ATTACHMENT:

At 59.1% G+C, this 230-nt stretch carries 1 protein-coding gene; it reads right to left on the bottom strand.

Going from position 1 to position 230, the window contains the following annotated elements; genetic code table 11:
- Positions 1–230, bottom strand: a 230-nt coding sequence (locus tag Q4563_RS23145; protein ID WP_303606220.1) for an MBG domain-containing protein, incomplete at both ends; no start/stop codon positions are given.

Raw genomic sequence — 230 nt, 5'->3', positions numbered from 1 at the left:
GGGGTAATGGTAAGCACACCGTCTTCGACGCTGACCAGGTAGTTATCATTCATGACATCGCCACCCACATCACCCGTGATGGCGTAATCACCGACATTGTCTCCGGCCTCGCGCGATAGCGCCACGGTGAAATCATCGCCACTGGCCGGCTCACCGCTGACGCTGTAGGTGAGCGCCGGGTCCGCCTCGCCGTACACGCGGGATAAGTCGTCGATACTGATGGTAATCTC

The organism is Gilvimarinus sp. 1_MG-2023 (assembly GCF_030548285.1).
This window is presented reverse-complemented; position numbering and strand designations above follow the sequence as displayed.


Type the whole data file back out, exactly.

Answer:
At 59.1% G+C, this 230-nt stretch carries 1 protein-coding gene; it reads right to left on the bottom strand.

Going from position 1 to position 230, the window contains the following annotated elements; genetic code table 11:
- Positions 1–230, bottom strand: a 230-nt coding sequence (locus tag Q4563_RS23145; protein ID WP_303606220.1) for an MBG domain-containing protein, incomplete at both ends; no start/stop codon positions are given.

Raw genomic sequence — 230 nt, 5'->3', positions numbered from 1 at the left:
GGGGTAATGGTAAGCACACCGTCTTCGACGCTGACCAGGTAGTTATCATTCATGACATCGCCACCCACATCACCCGTGATGGCGTAATCACCGACATTGTCTCCGGCCTCGCGCGATAGCGCCACGGTGAAATCATCGCCACTGGCCGGCTCACCGCTGACGCTGTAGGTGAGCGCCGGGTCCGCCTCGCCGTACACGCGGGATAAGTCGTCGATACTGATGGTAATCTC

The organism is Gilvimarinus sp. 1_MG-2023 (assembly GCF_030548285.1).
This window is presented reverse-complemented; position numbering and strand designations above follow the sequence as displayed.